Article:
This reading comes out of a section of Isaiah called The Book of Emmanuel (Isaiah 7:1 – 12:6), which is composed of several oracles against the policies of King Ahaz of Judah, and the a review of the fall of the North (The Kingdom of Israel) and the fault of the Assyrian Empire.  In this latter section, Isaiah writes about what an ideal king, in the line of David, might contribute to the difficult situation in Judah.  In the “Rule of Emmanuel”, Isaiah looks forward to a period of peace and prosperity.  Of interest in the first verse is the image of “the stump of Jesse”.  Jesse, David’s father, would have symbolized the whole Davidic Dynasty.  The stump, however is troublesome, and leads us to ask whether the line had been destroyed?  The shoot coming from the branch seems to form an answer that calls for an end to the old behaviors of these kings (the stump) and something new and faithful to YHWH (the shoot).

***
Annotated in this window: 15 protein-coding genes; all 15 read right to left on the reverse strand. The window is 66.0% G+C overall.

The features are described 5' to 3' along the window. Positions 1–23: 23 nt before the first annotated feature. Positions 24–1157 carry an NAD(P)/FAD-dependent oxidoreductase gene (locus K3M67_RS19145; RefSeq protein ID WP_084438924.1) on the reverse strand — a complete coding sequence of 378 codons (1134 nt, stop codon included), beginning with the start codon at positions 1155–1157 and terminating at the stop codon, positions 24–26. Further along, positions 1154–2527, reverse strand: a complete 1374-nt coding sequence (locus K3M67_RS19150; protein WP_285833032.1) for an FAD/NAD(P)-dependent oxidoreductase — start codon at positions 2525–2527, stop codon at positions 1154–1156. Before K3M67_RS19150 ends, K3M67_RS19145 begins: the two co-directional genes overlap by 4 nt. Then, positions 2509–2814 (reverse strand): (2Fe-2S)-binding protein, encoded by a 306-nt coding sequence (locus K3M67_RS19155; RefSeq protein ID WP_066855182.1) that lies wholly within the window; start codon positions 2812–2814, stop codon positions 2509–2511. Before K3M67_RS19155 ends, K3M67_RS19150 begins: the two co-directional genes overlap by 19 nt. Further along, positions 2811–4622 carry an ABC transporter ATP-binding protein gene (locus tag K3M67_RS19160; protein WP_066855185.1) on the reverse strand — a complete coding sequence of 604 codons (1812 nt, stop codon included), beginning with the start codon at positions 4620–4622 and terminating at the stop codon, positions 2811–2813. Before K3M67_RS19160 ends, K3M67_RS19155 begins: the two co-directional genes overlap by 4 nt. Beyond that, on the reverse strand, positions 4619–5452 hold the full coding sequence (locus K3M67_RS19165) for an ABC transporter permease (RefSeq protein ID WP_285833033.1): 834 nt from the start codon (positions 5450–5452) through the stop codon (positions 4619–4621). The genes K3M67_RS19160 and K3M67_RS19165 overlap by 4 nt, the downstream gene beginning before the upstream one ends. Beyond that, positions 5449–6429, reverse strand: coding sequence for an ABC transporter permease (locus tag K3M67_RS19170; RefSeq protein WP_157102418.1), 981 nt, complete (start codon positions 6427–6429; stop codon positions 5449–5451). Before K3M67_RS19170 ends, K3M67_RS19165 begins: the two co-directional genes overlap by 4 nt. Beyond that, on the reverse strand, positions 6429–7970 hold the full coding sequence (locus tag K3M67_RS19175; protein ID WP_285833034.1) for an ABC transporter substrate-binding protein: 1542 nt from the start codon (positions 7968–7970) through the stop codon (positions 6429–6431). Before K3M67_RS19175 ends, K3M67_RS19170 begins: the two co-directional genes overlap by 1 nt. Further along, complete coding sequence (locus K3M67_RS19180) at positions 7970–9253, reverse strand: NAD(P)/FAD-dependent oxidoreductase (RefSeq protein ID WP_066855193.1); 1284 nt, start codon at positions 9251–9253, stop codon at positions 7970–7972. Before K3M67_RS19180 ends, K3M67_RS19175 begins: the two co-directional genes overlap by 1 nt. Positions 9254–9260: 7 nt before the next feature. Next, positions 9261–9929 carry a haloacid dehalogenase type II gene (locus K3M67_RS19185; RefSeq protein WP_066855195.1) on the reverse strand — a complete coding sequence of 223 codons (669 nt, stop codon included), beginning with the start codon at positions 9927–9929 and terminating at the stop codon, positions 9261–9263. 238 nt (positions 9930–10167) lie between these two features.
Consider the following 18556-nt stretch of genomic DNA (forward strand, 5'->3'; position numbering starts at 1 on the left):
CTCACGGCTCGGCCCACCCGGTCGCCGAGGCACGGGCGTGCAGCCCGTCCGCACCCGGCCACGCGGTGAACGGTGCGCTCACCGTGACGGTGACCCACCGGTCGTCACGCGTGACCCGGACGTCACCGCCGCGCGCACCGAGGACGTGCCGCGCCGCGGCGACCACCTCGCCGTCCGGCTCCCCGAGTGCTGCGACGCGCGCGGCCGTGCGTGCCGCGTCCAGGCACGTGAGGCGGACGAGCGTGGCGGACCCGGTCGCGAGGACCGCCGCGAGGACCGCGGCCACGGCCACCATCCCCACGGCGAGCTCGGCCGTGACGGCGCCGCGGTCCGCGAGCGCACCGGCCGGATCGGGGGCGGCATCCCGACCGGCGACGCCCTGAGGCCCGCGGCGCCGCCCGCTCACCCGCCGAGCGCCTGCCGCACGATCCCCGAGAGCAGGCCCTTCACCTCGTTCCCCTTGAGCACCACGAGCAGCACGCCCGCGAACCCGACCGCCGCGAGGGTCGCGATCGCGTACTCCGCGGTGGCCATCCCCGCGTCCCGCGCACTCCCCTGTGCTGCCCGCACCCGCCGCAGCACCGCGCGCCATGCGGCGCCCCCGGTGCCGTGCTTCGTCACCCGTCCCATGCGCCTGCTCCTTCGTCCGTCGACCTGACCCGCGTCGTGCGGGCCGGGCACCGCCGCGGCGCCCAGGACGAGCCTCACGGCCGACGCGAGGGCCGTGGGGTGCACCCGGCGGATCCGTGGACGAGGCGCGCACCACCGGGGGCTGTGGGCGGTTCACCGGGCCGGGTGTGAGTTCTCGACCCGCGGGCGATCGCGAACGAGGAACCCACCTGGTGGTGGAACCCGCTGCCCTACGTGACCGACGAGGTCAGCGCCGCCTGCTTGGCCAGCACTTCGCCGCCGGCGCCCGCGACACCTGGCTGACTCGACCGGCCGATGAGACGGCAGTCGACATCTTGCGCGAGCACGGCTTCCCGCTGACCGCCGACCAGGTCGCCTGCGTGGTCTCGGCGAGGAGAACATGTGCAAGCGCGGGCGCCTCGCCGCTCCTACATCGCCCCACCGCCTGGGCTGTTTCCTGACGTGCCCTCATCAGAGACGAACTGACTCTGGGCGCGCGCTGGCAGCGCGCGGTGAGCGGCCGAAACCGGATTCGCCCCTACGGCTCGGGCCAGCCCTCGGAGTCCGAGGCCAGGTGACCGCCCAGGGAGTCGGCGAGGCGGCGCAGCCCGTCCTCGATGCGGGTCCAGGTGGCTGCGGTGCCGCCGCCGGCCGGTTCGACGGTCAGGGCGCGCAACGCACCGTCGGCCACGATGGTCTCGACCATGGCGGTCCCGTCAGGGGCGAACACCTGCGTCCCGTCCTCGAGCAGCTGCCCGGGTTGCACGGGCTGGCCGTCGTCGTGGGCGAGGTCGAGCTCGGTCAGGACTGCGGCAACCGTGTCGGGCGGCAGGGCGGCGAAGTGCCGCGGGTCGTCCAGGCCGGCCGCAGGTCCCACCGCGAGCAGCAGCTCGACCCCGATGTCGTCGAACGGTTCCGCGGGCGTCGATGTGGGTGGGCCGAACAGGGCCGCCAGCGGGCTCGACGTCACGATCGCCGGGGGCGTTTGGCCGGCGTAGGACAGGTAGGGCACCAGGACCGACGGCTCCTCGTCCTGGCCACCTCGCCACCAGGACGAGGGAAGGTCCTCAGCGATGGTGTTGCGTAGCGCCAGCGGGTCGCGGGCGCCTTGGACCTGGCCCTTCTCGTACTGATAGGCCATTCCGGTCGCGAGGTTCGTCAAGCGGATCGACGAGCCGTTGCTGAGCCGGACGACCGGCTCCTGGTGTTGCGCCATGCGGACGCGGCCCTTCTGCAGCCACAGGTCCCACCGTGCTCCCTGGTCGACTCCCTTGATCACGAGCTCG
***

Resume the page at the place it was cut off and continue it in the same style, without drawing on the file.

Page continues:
So what are the qualities of this new scion of the Davidic line?  Isaiah outlines the qualities, which begin with a healthy dose of the Spirit (or read here, “the breath of God”), which is followed by a series of gifts that are obtained from such an endowment.  We know this list well from its inclusion in Handle’s Messiah: wisdom, understanding, counsel, might, knowledge, and the fear of YHWH.  Such are the gifts that will enable the righteous deeds that will flow from this king.  They are the signs of the messianic kingdom.  Such behaviors that are described in the conduct of animals in nature are also found in other ancient near eastern (Sumerian) texts.  Thus such allusions would have been familiar to the hearers.  The final verses show how kingship is ideally a shadow of the Creator’s protective stance.  The kingdom is a holy place, really a holy mountain, (Zion or Sinai?) which is the source of a river that will fill the earth with the knowledge of God.  That knowledge will allow the earth to understand the rule of God in the king, Emmanuel, God with us.